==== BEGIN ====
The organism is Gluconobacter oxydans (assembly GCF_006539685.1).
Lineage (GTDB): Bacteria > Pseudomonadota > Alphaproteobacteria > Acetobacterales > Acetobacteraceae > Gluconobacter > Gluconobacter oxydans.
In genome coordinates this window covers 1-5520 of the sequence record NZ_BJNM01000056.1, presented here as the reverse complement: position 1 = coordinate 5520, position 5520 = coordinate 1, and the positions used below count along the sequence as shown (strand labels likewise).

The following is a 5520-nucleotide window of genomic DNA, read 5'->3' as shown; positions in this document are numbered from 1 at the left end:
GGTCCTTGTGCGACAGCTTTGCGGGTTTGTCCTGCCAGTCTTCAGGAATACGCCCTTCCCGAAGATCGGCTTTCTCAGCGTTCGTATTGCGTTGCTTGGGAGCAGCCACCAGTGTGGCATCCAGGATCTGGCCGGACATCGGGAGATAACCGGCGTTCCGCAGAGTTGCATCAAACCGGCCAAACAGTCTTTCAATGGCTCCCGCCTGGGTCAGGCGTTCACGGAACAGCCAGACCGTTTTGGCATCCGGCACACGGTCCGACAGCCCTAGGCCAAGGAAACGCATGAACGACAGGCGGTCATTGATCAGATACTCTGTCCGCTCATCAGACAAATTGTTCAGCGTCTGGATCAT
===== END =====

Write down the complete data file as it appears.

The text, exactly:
The organism is Gluconobacter oxydans (assembly GCF_006539685.1).
Lineage (GTDB): Bacteria > Pseudomonadota > Alphaproteobacteria > Acetobacterales > Acetobacteraceae > Gluconobacter > Gluconobacter oxydans.
In genome coordinates this window covers 1-5520 of the sequence record NZ_BJNM01000056.1, presented here as the reverse complement: position 1 = coordinate 5520, position 5520 = coordinate 1, and the positions used below count along the sequence as shown (strand labels likewise).

The following is a 5520-nucleotide window of genomic DNA, read 5'->3' as shown; positions in this document are numbered from 1 at the left end:
GGTCCTTGTGCGACAGCTTTGCGGGTTTGTCCTGCCAGTCTTCAGGAATACGCCCTTCCCGAAGATCGGCTTTCTCAGCGTTCGTATTGCGTTGCTTGGGAGCAGCCACCAGTGTGGCATCCAGGATCTGGCCGGACATCGGGAGATAACCGGCGTTCCGCAGAGTTGCATCAAACCGGCCAAACAGTCTTTCAATGGCTCCCGCCTGGGTCAGGCGTTCACGGAACAGCCAGACCGTTTTGGCATCCGGCACACGGTCCGACAGCCCTAGGCCAAGGAAACGCATGAACGACAGGCGGTCATTGATCAGATACTCTGTCCGCTCATCAGACAAATTGTTCAGCGTCTGGATCAT